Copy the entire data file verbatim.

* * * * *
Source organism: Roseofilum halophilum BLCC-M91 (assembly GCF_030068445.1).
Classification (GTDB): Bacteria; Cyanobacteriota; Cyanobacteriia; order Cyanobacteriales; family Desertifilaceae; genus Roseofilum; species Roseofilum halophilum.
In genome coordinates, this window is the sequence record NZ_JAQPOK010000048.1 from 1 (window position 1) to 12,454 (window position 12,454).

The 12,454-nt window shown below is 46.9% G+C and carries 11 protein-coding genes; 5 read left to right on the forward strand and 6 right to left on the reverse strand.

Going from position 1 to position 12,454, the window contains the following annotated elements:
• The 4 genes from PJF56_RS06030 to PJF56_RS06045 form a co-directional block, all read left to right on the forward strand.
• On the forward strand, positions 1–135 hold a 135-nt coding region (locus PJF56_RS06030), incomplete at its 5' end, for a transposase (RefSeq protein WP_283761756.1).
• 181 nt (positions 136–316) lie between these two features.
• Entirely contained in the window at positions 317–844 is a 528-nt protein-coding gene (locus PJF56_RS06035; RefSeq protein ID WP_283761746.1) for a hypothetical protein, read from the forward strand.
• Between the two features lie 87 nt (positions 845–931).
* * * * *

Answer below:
Source organism: Roseofilum halophilum BLCC-M91 (assembly GCF_030068445.1).
Classification (GTDB): Bacteria; Cyanobacteriota; Cyanobacteriia; order Cyanobacteriales; family Desertifilaceae; genus Roseofilum; species Roseofilum halophilum.
In genome coordinates, this window is the sequence record NZ_JAQPOK010000048.1 from 1 (window position 1) to 12,454 (window position 12,454).

The 12,454-nt window shown below is 46.9% G+C and carries 11 protein-coding genes; 5 read left to right on the forward strand and 6 right to left on the reverse strand.

Going from position 1 to position 12,454, the window contains the following annotated elements:
• The 4 genes from PJF56_RS06030 to PJF56_RS06045 form a co-directional block, all read left to right on the forward strand.
• On the forward strand, positions 1–135 hold a 135-nt coding region (locus PJF56_RS06030), incomplete at its 5' end, for a transposase (RefSeq protein WP_283761756.1).
• 181 nt (positions 136–316) lie between these two features.
• Entirely contained in the window at positions 317–844 is a 528-nt protein-coding gene (locus PJF56_RS06035; RefSeq protein ID WP_283761746.1) for a hypothetical protein, read from the forward strand.
• Between the two features lie 87 nt (positions 845–931).